» This Story:Read +|Watch +| Comments

Geithner to Propose Vast Expansion Of U.S. Oversight of Financial System

FDIC Chairman Sheila Bair, right, has expressed support for Treasury Secretary Tim Geithner's plan to vastly expand the government's authority to regulate companies that pose a risk to the overall economy.
FDIC Chairman Sheila Bair, right, has expressed support for Treasury Secretary Tim Geithner's plan to vastly expand the government's authority to regulate companies that pose a risk to the overall economy. (Mark Lennihan - AP)
  Enlarge Photo    

Network News

X Profile
View More Activity
By Binyamin Appelbaum and David Cho
Washington Post Staff Writers
Thursday, March 26, 2009

Treasury Secretary Timothy F. Geithner plans to propose today a sweeping expansion of federal authority over the financial system, breaking from an era in which the government stood back from financial markets and allowed participants to decide how much risk to take in the pursuit of profit.

This Story

The Obama administration's plan, described by several sources, would extend federal regulation for the first time to all trading in financial derivatives and to companies including large hedge funds and major insurers such as American International Group. The administration also will seek to impose uniform standards on all large financial firms, including banks, an unprecedented step that would place significant limits on the scope and risk of their activities.

Most of these initiatives would require legislation.

Geithner plans to make the case for the regulatory reform agenda in testimony before Congress this morning, and he is expected to introduce proposals to regulate the largest financial firms. In coming months, the administration plans to detail its strategy in three other areas: protecting consumers, eliminating flaws in existing regulations and enhancing international coordination.

The testimony will not call for any existing federal agencies to be eliminated or combined, according to the sources, who spoke on condition of anonymity. The plan focuses on setting standards first, leaving for later any reshaping of the government's administrative structure.

The nation's financial regulations are largely an accumulation of responses to financial crises. Federal bank regulation was a product of the Civil War. The Federal Reserve was created early in the 20th century to mitigate a long series of monetary crises. The Great Depression delivered deposit insurance and a federally sponsored mortgage market. In the midst of a modern economic upheaval, the Obama administration is pitching the most significant regulatory expansion since that time.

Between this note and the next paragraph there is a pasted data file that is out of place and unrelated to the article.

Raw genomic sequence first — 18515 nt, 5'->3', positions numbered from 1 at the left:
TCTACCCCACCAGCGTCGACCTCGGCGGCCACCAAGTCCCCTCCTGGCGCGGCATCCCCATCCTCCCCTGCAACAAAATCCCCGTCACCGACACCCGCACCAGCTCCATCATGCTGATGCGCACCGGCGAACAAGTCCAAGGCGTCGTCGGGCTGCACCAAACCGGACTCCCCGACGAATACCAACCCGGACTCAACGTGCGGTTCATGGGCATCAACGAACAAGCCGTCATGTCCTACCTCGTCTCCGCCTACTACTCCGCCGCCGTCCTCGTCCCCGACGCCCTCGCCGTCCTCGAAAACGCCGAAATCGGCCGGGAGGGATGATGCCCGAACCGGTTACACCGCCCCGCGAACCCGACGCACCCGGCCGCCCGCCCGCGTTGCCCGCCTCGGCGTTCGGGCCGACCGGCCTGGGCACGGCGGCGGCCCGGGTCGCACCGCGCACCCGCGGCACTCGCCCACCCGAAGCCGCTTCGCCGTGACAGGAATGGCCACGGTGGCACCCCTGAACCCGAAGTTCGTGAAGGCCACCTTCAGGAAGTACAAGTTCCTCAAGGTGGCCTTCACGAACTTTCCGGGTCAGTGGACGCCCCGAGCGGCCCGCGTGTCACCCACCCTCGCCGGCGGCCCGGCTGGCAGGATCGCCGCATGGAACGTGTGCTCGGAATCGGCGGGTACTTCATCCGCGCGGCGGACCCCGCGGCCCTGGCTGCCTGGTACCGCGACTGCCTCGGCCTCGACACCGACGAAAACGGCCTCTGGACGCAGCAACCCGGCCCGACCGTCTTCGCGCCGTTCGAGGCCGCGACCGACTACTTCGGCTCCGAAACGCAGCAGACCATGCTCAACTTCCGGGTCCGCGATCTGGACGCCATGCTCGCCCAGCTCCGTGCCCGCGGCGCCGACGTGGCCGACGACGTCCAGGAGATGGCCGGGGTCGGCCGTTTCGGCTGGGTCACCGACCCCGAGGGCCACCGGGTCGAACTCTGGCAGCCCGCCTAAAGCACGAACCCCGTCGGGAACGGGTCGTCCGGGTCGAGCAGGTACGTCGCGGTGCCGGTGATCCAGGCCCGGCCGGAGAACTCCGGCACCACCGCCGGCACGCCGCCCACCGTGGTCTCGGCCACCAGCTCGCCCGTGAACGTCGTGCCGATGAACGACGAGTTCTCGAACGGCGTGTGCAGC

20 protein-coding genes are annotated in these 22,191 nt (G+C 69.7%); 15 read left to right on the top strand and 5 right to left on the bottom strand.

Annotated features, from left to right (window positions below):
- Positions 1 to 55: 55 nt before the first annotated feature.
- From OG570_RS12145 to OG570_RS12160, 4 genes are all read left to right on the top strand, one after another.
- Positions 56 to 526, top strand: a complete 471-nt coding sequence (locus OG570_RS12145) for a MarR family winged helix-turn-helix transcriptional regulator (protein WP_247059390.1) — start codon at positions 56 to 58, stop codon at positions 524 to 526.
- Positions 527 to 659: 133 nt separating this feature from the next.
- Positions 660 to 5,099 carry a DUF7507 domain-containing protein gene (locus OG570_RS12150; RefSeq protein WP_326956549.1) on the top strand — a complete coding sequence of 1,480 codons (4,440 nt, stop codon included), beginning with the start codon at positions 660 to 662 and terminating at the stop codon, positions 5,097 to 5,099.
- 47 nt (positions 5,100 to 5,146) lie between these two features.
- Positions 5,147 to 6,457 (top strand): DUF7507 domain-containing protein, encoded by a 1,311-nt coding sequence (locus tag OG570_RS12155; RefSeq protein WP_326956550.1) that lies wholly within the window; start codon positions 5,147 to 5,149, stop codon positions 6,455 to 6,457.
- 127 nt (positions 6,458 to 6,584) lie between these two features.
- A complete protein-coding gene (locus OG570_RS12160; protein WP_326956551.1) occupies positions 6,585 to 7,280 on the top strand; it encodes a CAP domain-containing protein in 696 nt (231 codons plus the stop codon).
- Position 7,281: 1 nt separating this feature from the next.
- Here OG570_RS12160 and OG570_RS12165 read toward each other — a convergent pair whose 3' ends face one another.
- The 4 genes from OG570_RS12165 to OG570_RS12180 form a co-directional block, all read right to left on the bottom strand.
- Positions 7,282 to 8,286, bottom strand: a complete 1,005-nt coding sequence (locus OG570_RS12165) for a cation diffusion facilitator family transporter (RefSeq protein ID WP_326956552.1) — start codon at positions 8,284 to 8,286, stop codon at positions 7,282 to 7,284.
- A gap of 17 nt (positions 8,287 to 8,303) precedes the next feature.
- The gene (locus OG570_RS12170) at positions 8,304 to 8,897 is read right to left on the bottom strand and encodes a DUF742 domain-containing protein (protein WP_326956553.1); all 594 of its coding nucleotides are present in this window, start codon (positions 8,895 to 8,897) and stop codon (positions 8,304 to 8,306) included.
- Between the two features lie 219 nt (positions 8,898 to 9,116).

An administration official said the goal is to set new rules of the road to restore faith in the financial system. In essence, the plan is a rebuke of raw capitalism and a reassertion that regulation is critical to the healthy function of financial markets and the steady flow of money to borrowers.

The government also plans to push companies to pay employees based on their long-term performance, curtailing big paydays for short-term victories. Long-simmering anger about Wall Street pay practices erupted last week when the Obama administration disclosed that AIG had paid $165 million in bonuses to employees of its most troubled division, despite losing so much money that the government stepped in with more than $170 billion in emergency aid.

The administration's signature proposal is to vest a single federal agency with the power to police risk across the entire financial system. The agency would regulate the largest financial firms, including hedge funds and insurers not currently subject to federal regulation. It also would monitor financial markets for emergent dangers.

Geithner plans to call for legislation that would define which financial firms are sufficiently large and important to be subjected to this increased regulation. Those firms would be required to hold relatively more capital in their reserves against losses than smaller firms, to demonstrate that they have access to adequate funding to support their operations, and to maintain constantly updated assessments of their exposure to financial risk.

The designated agency would not replace existing regulators but would be granted the power to compel firms to comply with its directives. Geithner's testimony will not identify which agency should hold those powers, but sources familiar with the matter said that the Federal Reserve, widely viewed as the most obvious choice, is the administration's favored candidate.

Geithner and other officials have said in recent weeks that such powers could have kept in check the excesses of AIG and other large financial companies.


CONTINUED     1           >

» This Story:Read +|Watch +| Comments
© 2009 The Washington Post Company

Network News

X My Profile
View More Activity